Yari: When racing or just riding, is there something you can't stand on the bike and should be fixed ASAP?
Lizard: No - I have found that people who can ride bikes well, will ride around any problem the bike may have and more often than not, the people who complain that there’s something wrong with their bikes, can’t ride bikes very well.

Yari: Which rider impresses you the most nowdays or is your preferred?
Lizard: Fabio Wibmer. He has great imagination and a big set of eggs, he is constantly pushing the limits to make cool videos.

Flying in the EWS Finale Ligure 2017

Yari: And who, throughout your career, have impressed or inspired you more?
Lizard: Brandon Semenuk, he’s probably one of the most precise riders on the planet.

Yari: Do you do an specific training, could you briefly describe it?
Lizard: I ride my bike.

Yari: Which is or are your preferred ringing spots?
Lizard: Malaga province.

Yari: When at home, how and where do you usually train?
Lizard: I used to do a lot of gym work but now I just ride my bike. It’s surprising how much of a total body workout riding trials can be.

Yari: What's your opinion on the present and future of MTB in Ireland?
Lizard: It’s looking good. Last year we had a junior enduro world champion, Killian Callaghan, and Greg Callaghan finished in 3rd overall and winning a number of rounds, this has really given a boost to the Irish enduro community. Especially with such great race organisers such as Glyn O’Brien and Niall Davies doing such a great job putting together such well-run national series.

Yari: What advices would you give to anyone starting cycling in general?
Lizard: If you want to learn to do something fast, first learn how to do it slowly and pay for some coaching, you progress a lot quicker!

Yari: To help us to enjoy more our rides what setup of advice for our bikes would you recommend or advice?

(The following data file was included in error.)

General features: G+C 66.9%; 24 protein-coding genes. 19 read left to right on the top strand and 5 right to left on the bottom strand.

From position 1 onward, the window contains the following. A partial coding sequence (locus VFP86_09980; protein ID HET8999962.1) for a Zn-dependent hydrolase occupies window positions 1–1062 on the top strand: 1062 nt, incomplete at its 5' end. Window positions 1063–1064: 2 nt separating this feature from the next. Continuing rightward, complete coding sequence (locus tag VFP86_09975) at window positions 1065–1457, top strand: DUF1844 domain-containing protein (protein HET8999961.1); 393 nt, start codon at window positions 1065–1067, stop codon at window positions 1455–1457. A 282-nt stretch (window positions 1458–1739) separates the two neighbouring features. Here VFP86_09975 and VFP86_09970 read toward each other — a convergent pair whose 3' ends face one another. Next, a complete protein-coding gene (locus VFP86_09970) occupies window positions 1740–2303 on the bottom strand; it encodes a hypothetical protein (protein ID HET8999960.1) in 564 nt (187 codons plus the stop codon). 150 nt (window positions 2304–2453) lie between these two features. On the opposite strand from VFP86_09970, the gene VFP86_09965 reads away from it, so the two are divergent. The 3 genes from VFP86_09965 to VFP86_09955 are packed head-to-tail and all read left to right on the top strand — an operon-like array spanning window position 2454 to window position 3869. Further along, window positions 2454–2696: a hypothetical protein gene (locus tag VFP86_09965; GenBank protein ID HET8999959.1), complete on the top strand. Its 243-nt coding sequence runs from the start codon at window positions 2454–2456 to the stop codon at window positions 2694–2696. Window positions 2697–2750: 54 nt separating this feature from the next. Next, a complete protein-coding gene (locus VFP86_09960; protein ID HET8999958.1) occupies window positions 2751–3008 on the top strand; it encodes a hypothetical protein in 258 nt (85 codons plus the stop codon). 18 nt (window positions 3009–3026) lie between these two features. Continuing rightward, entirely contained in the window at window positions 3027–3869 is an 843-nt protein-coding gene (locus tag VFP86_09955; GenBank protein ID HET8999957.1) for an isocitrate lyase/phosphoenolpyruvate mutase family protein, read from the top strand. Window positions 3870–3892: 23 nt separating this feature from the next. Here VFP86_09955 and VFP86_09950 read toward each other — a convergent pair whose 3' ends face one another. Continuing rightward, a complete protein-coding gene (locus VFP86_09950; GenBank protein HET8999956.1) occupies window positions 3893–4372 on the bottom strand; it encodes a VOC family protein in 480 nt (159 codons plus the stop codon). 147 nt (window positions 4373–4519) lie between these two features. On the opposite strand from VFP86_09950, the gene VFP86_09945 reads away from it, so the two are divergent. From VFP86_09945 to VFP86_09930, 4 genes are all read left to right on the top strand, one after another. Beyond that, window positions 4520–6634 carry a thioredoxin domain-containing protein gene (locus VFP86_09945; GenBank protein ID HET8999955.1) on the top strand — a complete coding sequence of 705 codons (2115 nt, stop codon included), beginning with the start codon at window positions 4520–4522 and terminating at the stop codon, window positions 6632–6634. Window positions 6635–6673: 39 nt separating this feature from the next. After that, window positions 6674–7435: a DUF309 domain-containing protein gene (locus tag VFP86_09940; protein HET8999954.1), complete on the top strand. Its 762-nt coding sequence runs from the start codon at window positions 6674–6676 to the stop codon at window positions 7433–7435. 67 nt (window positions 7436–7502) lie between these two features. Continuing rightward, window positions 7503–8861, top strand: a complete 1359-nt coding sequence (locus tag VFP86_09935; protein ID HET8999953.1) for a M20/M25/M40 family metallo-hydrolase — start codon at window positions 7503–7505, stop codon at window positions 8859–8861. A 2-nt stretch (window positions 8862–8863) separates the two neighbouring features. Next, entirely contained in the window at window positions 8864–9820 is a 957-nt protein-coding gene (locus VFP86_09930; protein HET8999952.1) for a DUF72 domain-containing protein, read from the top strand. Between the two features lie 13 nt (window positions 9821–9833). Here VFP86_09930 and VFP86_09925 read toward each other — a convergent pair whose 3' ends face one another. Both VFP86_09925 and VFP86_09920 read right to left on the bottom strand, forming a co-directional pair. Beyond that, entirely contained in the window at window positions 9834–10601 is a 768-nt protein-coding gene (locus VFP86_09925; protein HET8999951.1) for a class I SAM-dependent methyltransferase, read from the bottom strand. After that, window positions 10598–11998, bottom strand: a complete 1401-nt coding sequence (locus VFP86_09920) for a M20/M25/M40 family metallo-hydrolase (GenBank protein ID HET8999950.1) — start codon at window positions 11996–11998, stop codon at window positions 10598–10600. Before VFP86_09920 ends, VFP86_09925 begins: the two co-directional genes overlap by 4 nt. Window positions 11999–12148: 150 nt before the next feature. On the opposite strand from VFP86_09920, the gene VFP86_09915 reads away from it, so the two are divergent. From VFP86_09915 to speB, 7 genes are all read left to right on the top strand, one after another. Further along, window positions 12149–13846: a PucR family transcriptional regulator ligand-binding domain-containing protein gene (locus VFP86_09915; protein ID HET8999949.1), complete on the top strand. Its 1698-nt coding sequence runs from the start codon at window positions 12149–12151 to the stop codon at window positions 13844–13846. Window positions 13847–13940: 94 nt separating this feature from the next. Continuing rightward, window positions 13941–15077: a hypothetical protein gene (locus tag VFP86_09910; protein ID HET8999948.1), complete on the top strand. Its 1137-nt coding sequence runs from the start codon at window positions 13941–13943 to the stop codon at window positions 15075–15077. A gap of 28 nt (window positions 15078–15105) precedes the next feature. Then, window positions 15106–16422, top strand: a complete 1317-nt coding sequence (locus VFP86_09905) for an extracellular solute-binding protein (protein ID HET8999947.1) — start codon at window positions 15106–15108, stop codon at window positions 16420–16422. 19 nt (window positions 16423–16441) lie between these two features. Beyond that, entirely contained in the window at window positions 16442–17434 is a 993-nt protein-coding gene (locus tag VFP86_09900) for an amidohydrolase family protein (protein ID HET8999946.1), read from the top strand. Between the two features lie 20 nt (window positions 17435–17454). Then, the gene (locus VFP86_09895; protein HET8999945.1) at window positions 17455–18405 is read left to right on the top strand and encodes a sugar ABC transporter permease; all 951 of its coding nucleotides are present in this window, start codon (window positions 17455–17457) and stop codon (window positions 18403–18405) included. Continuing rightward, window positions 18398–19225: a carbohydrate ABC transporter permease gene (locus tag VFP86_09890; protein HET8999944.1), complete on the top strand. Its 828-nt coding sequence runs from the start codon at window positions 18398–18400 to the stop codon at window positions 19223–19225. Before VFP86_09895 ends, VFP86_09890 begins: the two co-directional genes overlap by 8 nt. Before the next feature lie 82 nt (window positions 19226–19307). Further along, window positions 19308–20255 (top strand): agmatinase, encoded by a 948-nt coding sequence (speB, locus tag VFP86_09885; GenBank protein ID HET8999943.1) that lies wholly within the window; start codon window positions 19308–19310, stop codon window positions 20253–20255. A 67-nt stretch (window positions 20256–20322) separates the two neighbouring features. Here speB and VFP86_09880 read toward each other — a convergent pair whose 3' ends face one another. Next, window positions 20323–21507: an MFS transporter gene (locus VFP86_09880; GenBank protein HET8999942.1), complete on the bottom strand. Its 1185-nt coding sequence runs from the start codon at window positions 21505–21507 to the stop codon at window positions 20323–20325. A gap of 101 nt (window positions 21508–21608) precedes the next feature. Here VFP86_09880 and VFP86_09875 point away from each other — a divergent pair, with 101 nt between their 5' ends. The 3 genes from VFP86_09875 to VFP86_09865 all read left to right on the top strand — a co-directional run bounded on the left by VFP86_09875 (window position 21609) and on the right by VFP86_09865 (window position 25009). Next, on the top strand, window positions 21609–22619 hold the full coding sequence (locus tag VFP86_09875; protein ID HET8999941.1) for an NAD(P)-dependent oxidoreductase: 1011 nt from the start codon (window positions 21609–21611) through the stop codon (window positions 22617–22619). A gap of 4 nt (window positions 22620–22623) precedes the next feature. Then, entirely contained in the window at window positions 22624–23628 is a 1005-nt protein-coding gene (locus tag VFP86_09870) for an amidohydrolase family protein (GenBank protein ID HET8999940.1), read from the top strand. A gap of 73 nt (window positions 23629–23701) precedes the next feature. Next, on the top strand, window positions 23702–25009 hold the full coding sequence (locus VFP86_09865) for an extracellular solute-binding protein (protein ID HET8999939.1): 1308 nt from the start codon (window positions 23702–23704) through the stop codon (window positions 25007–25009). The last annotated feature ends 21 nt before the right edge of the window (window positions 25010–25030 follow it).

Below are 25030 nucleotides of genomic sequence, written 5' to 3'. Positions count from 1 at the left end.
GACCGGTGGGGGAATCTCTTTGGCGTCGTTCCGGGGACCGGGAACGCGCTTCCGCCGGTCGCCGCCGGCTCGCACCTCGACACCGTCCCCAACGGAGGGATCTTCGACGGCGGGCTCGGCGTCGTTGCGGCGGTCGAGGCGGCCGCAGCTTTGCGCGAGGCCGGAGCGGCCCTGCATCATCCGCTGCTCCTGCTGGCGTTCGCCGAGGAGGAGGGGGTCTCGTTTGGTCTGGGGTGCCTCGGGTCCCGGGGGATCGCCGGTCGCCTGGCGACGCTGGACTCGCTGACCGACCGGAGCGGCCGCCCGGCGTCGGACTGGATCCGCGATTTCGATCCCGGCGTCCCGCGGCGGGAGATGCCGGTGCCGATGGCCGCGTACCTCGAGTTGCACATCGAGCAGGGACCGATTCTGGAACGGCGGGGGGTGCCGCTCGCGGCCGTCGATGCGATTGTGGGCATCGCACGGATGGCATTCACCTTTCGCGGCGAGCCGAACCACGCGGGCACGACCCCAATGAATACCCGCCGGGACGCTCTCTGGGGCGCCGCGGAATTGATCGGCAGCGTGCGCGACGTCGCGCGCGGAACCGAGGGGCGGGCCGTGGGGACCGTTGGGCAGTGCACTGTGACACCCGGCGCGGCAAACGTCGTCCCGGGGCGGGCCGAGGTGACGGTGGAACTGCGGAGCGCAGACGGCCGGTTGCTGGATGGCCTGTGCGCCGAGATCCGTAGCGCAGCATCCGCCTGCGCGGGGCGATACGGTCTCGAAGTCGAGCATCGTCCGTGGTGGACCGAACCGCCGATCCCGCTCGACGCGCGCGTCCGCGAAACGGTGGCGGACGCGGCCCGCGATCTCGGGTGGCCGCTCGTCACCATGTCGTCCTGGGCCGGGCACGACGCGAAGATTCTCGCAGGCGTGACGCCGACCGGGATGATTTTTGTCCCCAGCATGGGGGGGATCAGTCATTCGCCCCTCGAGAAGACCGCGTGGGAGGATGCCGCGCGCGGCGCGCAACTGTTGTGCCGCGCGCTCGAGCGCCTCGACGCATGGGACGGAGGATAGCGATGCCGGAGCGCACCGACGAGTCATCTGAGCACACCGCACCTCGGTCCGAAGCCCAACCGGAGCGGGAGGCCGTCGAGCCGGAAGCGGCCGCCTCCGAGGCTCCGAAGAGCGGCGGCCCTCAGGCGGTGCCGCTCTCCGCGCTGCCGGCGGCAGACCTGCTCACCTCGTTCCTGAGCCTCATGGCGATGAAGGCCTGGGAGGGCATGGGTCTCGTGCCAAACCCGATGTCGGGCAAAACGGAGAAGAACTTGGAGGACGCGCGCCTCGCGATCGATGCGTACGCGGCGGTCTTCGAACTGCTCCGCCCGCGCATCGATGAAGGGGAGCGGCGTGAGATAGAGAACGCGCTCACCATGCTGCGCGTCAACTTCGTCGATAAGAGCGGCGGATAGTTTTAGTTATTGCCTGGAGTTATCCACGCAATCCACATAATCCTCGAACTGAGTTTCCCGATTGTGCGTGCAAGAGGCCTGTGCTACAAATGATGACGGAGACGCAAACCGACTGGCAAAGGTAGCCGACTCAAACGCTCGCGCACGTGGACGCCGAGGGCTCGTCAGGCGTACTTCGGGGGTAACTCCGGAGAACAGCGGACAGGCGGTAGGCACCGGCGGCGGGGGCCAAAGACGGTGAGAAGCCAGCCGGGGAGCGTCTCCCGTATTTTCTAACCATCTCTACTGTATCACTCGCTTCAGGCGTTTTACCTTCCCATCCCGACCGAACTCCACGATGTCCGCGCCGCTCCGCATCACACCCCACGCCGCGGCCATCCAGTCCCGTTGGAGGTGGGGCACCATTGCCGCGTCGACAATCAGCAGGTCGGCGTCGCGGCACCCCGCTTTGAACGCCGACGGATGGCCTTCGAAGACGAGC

Lizard: Make it as comfortable as possible with good grippy WTB tyres!

Yari: Tell us about what you do when you are not racing.
Lizard: At the minute, all of my time and effort goes towards setting up my mountain bike business.

Yari: So what’s this mountain bike business about?
Lizard: We’re called Enduro Malaga. I’ve wanted to set up a mountain bike holiday business for as long as I can remember and this year things finally fell into place. As of right now we are running uplift assisted, guided mountain bike holidays on my favourite trails all around Malaga in any riding style mountain biking has to offer.

Endurama Montanchez 2017 was a hell of a race

Yari: What music are you listening right now?
Lizard: Not listening to any, just relaxing listening to the sound of the crickets out in the Spanish campo.

Yari: A preferred movie or serie?
Lizard: I’m watching iZombie at the moment and really enjoying it but can’t wait for more Game of Thrones!

Yari: Preferred food, when you can choose it?
Lizard: Pasta. Pasta. Pasta!

Yari: Which you prefer: a camper van or a Ferrari? After seeing you all year round on your camper, I think I know the answer.
Lizard: I’ll forever forever be a van-life lad!

Van life in Ainsa

Yari: Future plans?
Lizard: Making this business thing happen and having fun on a bike, with many more videos to come!

Thanks for your time Lizard!!

You can follow Lizard on the following social media: Instagram / Facebook
And his guiding business in Malaga: EnduroMalagaMTB Instagram / Facebook

1 Comment

  • 2 0
 Wicked Interview! I had the pleasure of having Nathan as a guide a few years ago back at another guide outfit out of Fuengirola (near malaga). My best day there was for sure out riding 1 on 1 with Nathan, and rode a pretty cool creek bed trail. It was awesome watching him show off some of his trials skills on the boulders and was pretty flattered when he told me I was one of the few people he got to actually ride without holding back with....although I'm sure he was just being nice.

Not surprised at all seeing him get great results in these races, so much skills to go with the speed.

wicked skilled rider and nice guy! for sure will be hitting up his guiding if I ever make it back to Spain.